[Tracker] Performance comparison between E-D-S and Tracker's RDF store for storing contact data

Hi there,

I've done a performance analysis and comparison of Tracker's RDF store
versus E-D-S (Evolution Data Server).

I'll first make a summary of what I think is necessary for readers to
know and understand because both Tracker's RDF store and E-D-S are in
fact different products service a similar but different purpose.

o. The VCard that I'm testing with for E-D-S isn't as complex as the
   Nepomuk-ontology based contact that the tests are saving in the RDF
   example for Tracker.

   This means that this performance test isn't perfectly compared. But
   I'm not a VCard expert myself. And results were rather clear (for me)
   early on.

   I have included the source code of both test softwares in attachment
   so that you can match the complexity to produce better numbers.

o. Given that E-D-S is a single-purpose store for PIM data we expected
   E-D-S to perform much better than Tracker's RDF store. Tracker is of
   course not a single-purpose store. It can store all within the realm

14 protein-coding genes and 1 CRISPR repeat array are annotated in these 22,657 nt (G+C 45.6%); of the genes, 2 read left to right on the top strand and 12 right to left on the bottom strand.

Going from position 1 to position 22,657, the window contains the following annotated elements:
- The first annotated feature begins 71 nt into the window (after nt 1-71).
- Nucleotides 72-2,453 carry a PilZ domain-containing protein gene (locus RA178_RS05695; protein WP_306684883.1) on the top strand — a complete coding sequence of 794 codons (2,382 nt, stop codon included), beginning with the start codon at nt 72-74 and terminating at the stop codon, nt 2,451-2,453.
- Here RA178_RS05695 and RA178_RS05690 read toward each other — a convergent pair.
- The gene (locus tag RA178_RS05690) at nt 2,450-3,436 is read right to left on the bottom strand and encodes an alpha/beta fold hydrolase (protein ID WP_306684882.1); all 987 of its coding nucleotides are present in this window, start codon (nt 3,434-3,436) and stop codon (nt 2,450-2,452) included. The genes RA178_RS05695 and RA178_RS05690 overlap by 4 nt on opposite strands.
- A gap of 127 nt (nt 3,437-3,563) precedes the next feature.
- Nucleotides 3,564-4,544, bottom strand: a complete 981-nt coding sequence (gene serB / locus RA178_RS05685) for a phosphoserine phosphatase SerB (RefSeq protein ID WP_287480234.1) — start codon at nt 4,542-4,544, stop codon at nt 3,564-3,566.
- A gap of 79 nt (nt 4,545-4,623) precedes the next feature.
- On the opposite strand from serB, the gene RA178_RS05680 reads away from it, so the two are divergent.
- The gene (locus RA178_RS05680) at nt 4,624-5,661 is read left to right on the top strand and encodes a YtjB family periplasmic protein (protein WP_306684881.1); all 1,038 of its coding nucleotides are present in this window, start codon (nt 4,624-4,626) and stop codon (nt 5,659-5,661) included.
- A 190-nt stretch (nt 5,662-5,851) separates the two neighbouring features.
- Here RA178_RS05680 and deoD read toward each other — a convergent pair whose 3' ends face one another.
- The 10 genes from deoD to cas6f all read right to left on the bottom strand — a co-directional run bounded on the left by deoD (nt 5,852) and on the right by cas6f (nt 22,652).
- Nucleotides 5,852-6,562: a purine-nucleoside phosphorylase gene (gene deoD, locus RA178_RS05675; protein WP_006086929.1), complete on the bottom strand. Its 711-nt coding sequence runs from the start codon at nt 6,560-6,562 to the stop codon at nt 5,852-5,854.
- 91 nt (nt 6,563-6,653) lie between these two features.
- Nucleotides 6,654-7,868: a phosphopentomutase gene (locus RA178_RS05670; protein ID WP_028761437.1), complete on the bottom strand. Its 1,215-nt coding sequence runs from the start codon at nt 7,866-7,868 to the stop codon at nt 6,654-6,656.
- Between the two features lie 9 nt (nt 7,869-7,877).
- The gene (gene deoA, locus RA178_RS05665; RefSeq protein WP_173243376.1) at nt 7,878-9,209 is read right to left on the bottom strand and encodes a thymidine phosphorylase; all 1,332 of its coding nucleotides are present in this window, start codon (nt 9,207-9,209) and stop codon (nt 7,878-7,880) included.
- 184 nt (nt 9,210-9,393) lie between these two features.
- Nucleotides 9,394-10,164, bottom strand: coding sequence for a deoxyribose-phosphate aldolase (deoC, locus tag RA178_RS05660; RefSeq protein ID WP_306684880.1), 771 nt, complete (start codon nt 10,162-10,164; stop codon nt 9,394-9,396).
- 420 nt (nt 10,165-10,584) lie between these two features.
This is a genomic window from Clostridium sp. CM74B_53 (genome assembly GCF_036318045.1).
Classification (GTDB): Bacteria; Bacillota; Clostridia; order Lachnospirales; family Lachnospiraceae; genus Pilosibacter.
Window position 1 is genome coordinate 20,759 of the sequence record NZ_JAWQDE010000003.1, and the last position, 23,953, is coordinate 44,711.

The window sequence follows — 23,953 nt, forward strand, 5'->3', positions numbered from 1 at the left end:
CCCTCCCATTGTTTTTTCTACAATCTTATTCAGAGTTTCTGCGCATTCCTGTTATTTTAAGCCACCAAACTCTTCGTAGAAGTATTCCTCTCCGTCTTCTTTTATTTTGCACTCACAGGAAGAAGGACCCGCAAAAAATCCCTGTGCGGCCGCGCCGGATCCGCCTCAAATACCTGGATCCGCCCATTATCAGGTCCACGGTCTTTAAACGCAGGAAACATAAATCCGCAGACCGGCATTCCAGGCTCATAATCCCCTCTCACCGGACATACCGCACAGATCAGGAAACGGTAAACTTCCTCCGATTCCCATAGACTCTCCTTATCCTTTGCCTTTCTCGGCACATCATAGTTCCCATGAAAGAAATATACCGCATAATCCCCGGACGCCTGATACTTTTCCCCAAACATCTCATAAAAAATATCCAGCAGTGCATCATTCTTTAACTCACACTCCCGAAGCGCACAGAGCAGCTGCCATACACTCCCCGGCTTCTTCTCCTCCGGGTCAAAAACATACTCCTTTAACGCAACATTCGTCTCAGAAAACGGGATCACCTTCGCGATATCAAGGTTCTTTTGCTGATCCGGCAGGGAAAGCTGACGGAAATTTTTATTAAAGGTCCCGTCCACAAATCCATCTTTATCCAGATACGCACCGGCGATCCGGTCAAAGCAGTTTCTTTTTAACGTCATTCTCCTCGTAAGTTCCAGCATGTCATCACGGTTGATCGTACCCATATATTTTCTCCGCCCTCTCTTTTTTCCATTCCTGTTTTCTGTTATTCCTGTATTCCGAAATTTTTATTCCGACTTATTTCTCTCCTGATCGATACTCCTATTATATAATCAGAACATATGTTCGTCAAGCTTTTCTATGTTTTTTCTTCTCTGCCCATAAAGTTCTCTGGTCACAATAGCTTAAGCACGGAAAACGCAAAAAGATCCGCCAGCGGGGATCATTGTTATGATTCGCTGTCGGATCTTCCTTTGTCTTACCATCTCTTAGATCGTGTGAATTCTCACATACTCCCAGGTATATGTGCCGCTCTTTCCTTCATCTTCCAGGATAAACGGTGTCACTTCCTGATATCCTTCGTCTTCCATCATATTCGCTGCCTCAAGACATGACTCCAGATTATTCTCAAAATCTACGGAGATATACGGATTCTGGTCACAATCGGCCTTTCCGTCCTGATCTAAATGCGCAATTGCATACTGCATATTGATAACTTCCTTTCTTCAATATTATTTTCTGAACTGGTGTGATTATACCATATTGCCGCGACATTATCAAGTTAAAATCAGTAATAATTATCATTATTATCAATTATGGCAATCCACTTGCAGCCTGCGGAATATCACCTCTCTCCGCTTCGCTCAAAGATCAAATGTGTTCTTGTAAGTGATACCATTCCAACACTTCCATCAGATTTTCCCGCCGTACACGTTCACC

of Nepomuk's ontology (which has a lot more application and use-case
   domains than PIM)

   It is not the case that E-D-S performs much better, as the report
   below will illustrate.

o. I personally expected E-D-S to scale to large amounts of contacts.

   But a simple loop of adding 2x 1000 contacts makes Evolution's UI go
   flat on its face. The UI doesn't respond anymore at all. The only
   thing that helps is a evolution --force-shutdown.

   The Evolution UI also makes the entire Desktop unresponsive.

   This is important for for example a platform like MeeGo: a version of
   the Evolution UI _does_ run on MeeGo devices (making it part of E-D-S
   as solution on aforementioned platform -- the UI can and often will
   be running, my poor batteries).